FEES: If you can get something directly from a real estate manager/landlord without paying a fee, that's obviously the best, since realtor's fees are often as high as 15% of the annual rent. You can usually see a lot more with a broker/realtor, though, although (almost?) all of them charge, or at least they did in 2007, the last time I looked for an apartment in NYC. I've lived in three apartments in NYC: two that already had people living in that I joined, and one that I found new with a friend. The last one is the only one that I paid a fee for. It was $2000 for a $1200/month place (if you live outside NYC, you will think, "That's so expensive!" and if you live inside NYC, you will think, "Wow, that's so cheap!"). I just amortized that cost over the two year lease and took it into consideration when comparing rents, and it was still worth it. It is a huge chunk of change all at once, though.

One way that people I know have been successful at finding apartments directly through the real estate manager/landlord is by literally walking the streets in the neighborhood in which you are interested in living and talking names/numbers off of buildings or speaking to supers/doormen about the availability of apartments in that building.

SAFETY: All of Manhattan is pretty safe these days, although I do always try to walk on busier, well-lit streets in the later hours, and there are some places I just won't walk alone late at night. (This usually just means that I get off at a different subway stop or take a different subway home.)

If you want to see how one neighborhood you're considering compares to another, you can check out the NYPD police precinct crime statistics.
The precincts on the Upper West Side are:
  • 20th: W. 59th to W. 86th St.
  • 24th: W. 86th to W. 110th St.
  • 26th: W. 110th St. to W. 133rd St.
Note that Central Park is its own separate precinct.

The precincts in Washington Heights are:
  • 33rd: W. 156th to W. 179th St.
  • 34th: W. 179th St. to the top of Manhattan (includes Inwood)

ONE LAST WORD: Check for black mold and water damage in the walls/ceilings, especially in older apartments. They are legally required to remove black mold, but it's hard to remove. (It's a health issue.) Black mold looks like you'd expect it to look. It's especially prevalent in bathrooms, but if you see it anywhere else, it means that the walls/ceilings are, or once were, wet. Water damage is often due to old plumbing, which should be replaced (rather than repainting/replastering the walls, which is what they will want to do). You can spot water damage from round stains on the ceiling or walls, and also by places where the paint bubbles out or is kind of buckled. Not just peeling, which could just mean that the paint job is just old, but coming off of the walls in roundish bubbles. Even if the wall is dry there, that usually means that it was wet there once.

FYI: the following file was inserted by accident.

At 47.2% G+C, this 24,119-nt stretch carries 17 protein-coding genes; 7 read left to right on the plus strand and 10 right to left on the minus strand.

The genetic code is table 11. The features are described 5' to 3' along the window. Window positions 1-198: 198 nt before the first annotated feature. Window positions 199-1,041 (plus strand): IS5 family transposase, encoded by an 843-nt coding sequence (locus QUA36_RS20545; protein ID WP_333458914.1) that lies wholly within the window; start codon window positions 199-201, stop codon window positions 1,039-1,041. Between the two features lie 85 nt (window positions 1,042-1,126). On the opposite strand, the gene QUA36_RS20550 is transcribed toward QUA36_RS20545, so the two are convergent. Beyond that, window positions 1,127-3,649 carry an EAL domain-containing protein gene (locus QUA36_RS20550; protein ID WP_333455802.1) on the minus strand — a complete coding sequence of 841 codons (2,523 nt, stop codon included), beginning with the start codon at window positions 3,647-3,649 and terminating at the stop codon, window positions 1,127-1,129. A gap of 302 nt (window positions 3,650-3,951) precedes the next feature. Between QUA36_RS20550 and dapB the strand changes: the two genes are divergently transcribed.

Good luck! And New Yorkers, please add tips of your own in the comments, if you have 'em (and I know you do!).

9.01.2009

Re-Emergence

Dear world,

I am so sorry for the very long silence. In the over two months since I've written, I:
  • turned 30 (not so traumatic, I have fantastic friends and family!)
  • spent another month working in Jerusalem and loving it
  • packed up and moved back to New York City
  • gone to my very first National Havurah Institute
  • lived in a bedroom without furniture (sleeping on futon) for two weeks
  • spent eight hours moving boxes and furniture from my brother's apartment and a storage facility back to my apartment
  • moved back into my old bedroom, and, more critically, my old bed!
  • welcomed my new roommate
  • hosted a Friday night dinner for two sisters, one cousin, one brother, and one future sister-in-law
  • hosted two sisters and a cousin in my apartment (we all slept together in my air-conditioned bedroom on one very hot Friday night and had a lot of fun remembering being kids and sharing a bedroom at my grandparents' home over Thanksgiving)
  • spent 6+ (7+? 8+?) hours going dress-shopping with my mother and suit-shopping with my father (for my brother's wedding in May)
  • threw, together with three siblings and one cousin, a 60th birthday party for my father and uncle (twins), which was attended by 20+ family members
Now the family is gone. The apartment is a disaster. I have not unpacked at all, and there is much cleaning to be done. I begin the next phase of my institutional life this coming Wednesday, so I'm hoping to get all of this stuff done before then.

Onward!